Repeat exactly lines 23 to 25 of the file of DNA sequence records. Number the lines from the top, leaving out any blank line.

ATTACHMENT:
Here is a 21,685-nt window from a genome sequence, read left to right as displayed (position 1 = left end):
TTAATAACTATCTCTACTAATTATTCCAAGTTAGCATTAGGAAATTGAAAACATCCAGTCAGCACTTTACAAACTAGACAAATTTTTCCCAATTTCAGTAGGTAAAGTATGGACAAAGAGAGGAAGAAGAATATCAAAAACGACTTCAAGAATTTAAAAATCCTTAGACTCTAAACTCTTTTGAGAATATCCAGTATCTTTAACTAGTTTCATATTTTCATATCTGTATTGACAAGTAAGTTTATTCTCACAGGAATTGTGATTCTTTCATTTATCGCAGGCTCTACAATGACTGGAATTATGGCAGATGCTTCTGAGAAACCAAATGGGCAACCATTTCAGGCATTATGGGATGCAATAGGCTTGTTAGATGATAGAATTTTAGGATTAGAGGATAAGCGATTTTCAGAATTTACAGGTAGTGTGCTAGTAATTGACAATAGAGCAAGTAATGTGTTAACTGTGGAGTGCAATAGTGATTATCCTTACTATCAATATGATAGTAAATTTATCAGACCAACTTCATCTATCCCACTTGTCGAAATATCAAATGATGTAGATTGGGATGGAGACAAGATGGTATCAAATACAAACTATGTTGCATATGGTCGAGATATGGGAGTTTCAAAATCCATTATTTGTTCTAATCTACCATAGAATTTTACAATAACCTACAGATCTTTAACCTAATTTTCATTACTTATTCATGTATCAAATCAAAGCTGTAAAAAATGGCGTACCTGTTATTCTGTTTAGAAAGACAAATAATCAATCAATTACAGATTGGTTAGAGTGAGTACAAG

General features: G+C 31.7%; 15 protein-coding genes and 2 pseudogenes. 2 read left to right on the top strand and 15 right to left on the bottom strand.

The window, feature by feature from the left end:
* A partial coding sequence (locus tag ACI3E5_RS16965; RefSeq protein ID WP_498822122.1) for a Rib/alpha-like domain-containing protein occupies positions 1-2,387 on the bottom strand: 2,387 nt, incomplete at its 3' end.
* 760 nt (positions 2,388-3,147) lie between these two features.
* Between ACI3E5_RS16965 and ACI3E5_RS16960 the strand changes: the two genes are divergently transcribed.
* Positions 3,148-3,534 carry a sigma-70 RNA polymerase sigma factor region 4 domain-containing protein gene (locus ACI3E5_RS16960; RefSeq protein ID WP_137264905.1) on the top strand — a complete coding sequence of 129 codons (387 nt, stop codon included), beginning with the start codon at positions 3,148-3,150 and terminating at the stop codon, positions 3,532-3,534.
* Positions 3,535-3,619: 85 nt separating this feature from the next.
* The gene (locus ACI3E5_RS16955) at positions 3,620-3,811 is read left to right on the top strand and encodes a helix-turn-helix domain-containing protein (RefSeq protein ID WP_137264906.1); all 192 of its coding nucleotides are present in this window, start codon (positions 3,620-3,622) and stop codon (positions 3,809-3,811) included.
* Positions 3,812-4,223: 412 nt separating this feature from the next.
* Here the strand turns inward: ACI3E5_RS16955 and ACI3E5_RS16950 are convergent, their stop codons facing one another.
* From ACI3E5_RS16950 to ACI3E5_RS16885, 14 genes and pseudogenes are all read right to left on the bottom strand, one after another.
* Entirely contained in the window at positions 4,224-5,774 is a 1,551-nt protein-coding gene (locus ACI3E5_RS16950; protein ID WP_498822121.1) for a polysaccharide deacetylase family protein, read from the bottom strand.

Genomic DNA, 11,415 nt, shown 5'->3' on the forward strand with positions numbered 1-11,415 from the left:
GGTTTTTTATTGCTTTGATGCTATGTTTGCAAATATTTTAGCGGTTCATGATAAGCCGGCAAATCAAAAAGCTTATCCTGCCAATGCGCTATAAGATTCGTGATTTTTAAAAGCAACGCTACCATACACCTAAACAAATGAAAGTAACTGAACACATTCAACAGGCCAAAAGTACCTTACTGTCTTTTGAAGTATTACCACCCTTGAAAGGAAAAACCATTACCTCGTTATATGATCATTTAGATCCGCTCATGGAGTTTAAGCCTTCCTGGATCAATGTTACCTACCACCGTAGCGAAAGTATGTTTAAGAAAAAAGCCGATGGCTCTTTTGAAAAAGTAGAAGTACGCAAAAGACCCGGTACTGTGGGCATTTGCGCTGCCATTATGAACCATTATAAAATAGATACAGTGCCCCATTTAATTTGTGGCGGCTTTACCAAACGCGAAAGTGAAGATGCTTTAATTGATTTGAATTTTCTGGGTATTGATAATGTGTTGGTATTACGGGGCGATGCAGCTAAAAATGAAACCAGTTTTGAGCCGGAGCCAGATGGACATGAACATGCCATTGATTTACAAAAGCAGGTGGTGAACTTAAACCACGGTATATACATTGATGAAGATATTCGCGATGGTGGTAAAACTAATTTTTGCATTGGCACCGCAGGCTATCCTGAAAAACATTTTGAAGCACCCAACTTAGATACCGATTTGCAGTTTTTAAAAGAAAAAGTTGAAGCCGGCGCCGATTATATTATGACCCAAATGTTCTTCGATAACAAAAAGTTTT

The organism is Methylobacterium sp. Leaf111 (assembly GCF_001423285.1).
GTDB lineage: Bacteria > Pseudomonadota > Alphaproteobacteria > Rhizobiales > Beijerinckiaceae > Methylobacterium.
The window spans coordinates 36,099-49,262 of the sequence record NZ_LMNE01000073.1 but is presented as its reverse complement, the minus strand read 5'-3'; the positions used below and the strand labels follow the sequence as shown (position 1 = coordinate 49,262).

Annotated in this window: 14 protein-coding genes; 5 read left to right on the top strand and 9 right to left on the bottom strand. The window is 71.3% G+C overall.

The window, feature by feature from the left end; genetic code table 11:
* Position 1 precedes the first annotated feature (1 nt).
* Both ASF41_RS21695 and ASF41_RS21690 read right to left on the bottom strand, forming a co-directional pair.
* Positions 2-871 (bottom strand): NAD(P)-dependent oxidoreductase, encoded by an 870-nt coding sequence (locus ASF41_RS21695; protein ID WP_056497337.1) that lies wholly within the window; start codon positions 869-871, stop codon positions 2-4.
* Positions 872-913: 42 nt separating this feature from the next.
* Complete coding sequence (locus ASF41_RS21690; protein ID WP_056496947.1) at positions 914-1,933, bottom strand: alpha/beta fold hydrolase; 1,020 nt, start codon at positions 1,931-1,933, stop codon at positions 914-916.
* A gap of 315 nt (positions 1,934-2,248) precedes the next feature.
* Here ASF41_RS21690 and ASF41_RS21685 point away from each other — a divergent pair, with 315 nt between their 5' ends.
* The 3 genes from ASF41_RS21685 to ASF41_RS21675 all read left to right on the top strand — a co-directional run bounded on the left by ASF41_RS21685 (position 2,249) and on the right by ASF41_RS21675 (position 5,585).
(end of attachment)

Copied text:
* Both ASF41_RS21695 and ASF41_RS21690 read right to left on the bottom strand, forming a co-directional pair.
* Positions 2-871 (bottom strand): NAD(P)-dependent oxidoreductase, encoded by an 870-nt coding sequence (locus ASF41_RS21695; protein ID WP_056497337.1) that lies wholly within the window; start codon positions 869-871, stop codon positions 2-4.
* Positions 872-913: 42 nt separating this feature from the next.